Israeli Prime Minister Yair Lapid told reporters on Aug. 24 that what is now on the table is a “bad deal” and that negotiators “must stop and say enough.” The previous day, he said that the draft agreement to restore the JCPOA “does not meet the standards set by [U.S. President Joe] Biden himself: preventing Iran from becoming a nuclear state.”

If the United States and Iran reach a deal to restore the JCPOA, reimplementation of the accord could still be derailed by Iran’s insistence that prior to restoration of the JCPOA, the International Atomic Energy Agency (IAEA) must close its safeguards investigation into Iranian nuclear activities.

Since 2018, the IAEA has been investigating evidence that Iran did not fully declare its inventory of nuclear materials and activities as required by its legally binding safeguards agreement, which Iran must implement as a member of the nuclear Nonproliferation Treaty. (See ACT, July/August 2022.)

Despite reaching an agreement with the IAEA in March to try and close the probe by June, Tehran has failed to provide credible answers to the agency’s inquiries about the presence of uranium at three undeclared locations. This prompted the IAEA Board of Governors to pass a resolution in June censuring Iran for failing to cooperate with the agency. (See ACT, April 2022.)

To respond to Iran’s demand that the draft agreement reference the IAEA investigation, Borrell included, for the first time, language in the Aug. 8 draft addressing the probe. The EU draft says Iran will respond to the agency’s inquiries with the intent of clarifying the IAEA questions, and when the IAEA is satisfied with the Iranian responses, the parties to the JCPOA will encourage the board of governors to close the investigation.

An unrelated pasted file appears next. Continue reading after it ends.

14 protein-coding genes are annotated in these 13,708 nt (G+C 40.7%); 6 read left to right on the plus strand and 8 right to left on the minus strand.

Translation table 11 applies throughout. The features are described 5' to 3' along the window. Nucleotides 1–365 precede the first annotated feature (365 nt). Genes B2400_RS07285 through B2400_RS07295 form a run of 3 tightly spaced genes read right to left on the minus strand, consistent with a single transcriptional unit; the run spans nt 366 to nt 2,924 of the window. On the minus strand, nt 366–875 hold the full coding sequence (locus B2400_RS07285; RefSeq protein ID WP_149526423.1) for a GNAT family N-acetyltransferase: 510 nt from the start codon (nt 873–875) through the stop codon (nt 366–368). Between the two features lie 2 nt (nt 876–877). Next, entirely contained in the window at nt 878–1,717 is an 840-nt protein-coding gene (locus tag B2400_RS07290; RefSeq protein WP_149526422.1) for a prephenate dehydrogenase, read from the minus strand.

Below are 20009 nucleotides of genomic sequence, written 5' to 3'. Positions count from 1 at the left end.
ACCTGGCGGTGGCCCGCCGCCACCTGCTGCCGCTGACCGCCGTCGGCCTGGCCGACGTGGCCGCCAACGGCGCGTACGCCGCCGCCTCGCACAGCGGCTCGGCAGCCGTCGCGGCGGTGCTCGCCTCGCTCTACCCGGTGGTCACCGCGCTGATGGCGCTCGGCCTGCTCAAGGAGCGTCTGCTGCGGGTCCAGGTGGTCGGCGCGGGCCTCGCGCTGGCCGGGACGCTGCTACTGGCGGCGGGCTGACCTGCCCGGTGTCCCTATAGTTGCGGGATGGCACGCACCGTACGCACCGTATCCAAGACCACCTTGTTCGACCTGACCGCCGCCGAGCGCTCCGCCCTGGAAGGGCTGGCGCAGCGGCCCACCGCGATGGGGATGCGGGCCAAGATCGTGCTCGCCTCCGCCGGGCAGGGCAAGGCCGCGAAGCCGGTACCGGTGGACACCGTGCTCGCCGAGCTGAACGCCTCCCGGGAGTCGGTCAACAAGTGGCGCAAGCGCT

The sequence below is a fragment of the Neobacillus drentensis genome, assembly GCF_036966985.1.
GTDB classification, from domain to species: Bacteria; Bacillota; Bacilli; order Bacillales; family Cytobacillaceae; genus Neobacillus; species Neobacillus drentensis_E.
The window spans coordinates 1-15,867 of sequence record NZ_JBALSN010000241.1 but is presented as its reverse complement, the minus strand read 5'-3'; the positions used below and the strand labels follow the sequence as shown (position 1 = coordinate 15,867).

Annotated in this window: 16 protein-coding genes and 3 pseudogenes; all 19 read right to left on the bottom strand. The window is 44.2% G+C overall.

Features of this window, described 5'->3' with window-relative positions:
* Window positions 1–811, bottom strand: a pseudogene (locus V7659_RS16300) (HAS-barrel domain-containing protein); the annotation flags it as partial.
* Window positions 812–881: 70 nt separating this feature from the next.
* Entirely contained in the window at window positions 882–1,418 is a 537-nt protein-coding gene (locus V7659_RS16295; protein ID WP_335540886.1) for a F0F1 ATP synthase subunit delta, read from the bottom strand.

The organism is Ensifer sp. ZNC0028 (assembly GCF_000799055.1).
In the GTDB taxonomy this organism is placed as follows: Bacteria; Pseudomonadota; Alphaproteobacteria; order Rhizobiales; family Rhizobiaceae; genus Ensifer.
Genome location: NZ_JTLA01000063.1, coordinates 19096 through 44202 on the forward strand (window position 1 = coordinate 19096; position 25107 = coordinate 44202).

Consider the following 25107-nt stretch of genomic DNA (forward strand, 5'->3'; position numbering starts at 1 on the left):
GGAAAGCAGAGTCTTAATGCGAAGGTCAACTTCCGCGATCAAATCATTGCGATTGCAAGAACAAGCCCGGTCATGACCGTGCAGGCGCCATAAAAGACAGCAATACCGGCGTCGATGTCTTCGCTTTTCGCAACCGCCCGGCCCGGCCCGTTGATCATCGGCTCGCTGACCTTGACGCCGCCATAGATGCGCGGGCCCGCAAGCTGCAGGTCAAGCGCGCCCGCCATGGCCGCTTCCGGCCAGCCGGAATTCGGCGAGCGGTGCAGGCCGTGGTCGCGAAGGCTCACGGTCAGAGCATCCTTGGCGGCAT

The Aug. 15 response by Iran to the EU draft deal did not reference the IAEA safeguards issue, but Seyed Mohamaad Marandi, an adviser to the Iranian negotiating team, reiterated on Aug. 22 that “no deal will be implemented before the IAEA board permanently closes” what he called “the false accusations file.”

Rob Malley, U.S. special envoy for Iran, said in an Aug. 12 interview with PBS “NewsHour” that the Biden administration would not pressure the IAEA to close the investigation. He said the United States would be satisfied when the agency is satisfied.

On Aug. 22, IAEA Director-General Rafael Mariano Grossi said on CNN that the agency will “absolutely not” drop its investigation. He said the agency has a “legal obligation” to seek clarity regarding the presence of uranium at the undeclared locations in Iran.

Earlier, Grossi warned that “lack of progress in verifying the peaceful nature of Iran’s nuclear program will have consequences on the regional security landscape.” He said Tehran must give inspectors access and complete information, adding that those who “truly favor effective safeguards would never use their cooperation as a bargaining chip or IAEA inspectors as pawns in a political game.”